Stipulated in the Law no. 898 of 1970, 436 of 1978, 74 of 1987, and 55 of 2015, there are several basic reasons for filing divorce:
The marriage was annulled
The marriage was not consummated
One of the spouses committed a serious crime
One of the spouses legally changed their gender
One of the spouses is a foreign citizen and divorced/annulled the marriage abroad
One of the spouses is a foreign citizen and has remarried.
There are two ways to end a marriage: separation and divorce. Generally, the separation procedure is much simpler and officially “temporary” according to Italian family law. This relieves spouses from the obligation of cohabitation but means that they can reconcile at any time.
It’s important to request assistance on the legal effects of a divorce. These can include distribution of assets and marital property, maintenance payments and alimony, care and contact regulation for children. Get in touch with Giambrone for advice.
Articles of the Civil Code regulate matters relating to child custody in Italy. Following a divorce, it is the child’s right to have continuous contact with both parents, including where one parent has sole custody of the child. Italian law incorporates joint responsibility of both parents to ensure children are educated and are adequately cared for.
The different child custody options in Italy include the following:
Exclusive custody of the child.
Joint custody of the child.
Alternating custody of the child.
Find out more about what is involved in these options in our full guide to child custody laws in Italy.
Health of the parents – the court will establish that the custodial parent or parents have sufficient physical and mental health to undertake the responsibility of caring for the children.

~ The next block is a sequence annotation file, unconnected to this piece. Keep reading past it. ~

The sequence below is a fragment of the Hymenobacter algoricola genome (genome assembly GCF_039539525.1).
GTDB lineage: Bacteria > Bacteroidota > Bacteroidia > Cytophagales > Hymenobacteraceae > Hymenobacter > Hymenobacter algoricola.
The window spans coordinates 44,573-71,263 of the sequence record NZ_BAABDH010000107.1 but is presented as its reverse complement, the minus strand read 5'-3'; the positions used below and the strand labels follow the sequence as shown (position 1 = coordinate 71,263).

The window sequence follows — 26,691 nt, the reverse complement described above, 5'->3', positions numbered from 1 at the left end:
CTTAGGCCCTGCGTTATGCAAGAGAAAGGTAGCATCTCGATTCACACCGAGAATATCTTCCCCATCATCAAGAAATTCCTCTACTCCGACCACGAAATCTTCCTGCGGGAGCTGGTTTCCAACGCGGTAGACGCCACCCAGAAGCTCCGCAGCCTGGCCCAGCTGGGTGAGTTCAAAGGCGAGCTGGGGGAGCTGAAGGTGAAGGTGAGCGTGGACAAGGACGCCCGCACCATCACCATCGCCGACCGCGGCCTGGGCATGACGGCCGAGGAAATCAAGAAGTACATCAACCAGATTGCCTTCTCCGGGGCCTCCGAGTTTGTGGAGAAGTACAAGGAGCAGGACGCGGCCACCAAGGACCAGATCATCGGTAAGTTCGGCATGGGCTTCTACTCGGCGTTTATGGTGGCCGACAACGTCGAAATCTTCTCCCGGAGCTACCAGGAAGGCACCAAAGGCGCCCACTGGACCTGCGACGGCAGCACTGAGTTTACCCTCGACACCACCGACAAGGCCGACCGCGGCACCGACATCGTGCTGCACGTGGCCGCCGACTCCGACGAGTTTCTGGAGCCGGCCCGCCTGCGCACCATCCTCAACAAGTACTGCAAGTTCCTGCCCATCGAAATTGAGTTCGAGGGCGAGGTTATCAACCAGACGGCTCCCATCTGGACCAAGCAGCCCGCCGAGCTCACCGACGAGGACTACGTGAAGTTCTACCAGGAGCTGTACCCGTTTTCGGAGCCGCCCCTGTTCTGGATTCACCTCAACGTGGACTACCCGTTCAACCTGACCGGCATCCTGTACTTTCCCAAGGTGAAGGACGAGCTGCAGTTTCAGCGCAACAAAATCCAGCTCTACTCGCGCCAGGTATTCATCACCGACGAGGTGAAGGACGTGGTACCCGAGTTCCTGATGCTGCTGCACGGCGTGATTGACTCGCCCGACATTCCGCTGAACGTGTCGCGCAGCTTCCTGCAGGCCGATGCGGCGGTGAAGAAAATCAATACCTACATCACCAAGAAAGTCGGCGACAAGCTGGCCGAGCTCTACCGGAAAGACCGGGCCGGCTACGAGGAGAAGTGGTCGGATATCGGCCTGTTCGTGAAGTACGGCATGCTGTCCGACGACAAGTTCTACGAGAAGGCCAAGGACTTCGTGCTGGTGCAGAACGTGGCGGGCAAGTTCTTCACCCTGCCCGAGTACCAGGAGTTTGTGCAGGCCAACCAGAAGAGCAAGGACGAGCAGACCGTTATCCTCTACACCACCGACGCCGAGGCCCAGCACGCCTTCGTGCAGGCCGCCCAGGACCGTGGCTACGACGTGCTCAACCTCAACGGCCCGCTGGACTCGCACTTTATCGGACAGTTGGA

The child’s health - All aspects of the child’s physical, mental health and age are considered by the court.
History of abuse and lifestyle - The court looks at any history of abuse recorded on either of the parent’s records and the nature of the parents’ lifestyles.
The child’s preference – A child aged 12 years and over will be consulted as to their preference with regard to which parent they would prefer to live with.
Parents’ ability to provide for the child – the court will look into financially stability of both parents.
The child and parent’s relationship - The court will consider the emotional bond between the parent and child.
Are you involved in a dispute relating to child custody after a divorce? Click here to see how we can assist you.
Civil Code Section 337 quarter affirms that sole custody is only ordered when the joint custody is not in the child’s best interests or if one parent is unable to provide child support. Where both parents want joint custody, the judge will acknowledge and certify such agreement determining the residence and visiting times for the child relating to the parent that is not resident.
It is highly recommended that you seek legal assistance when seeking joint custody of your child. Giambrone & Partners’ cross-border family law team can assist.
Giambrone’s family law team includes members of the International Bar Association, as well as other international family law organisations, and has well-established connections with international law firms worldwide.
We have a wealth of knowledge and experience in family law matters and understand what our clients are going through. Our multi-lingual lawyers are experienced in dealing with all Italian family matters, and can assist clients involved in all family law cases in your own language. Contact us today for assistance.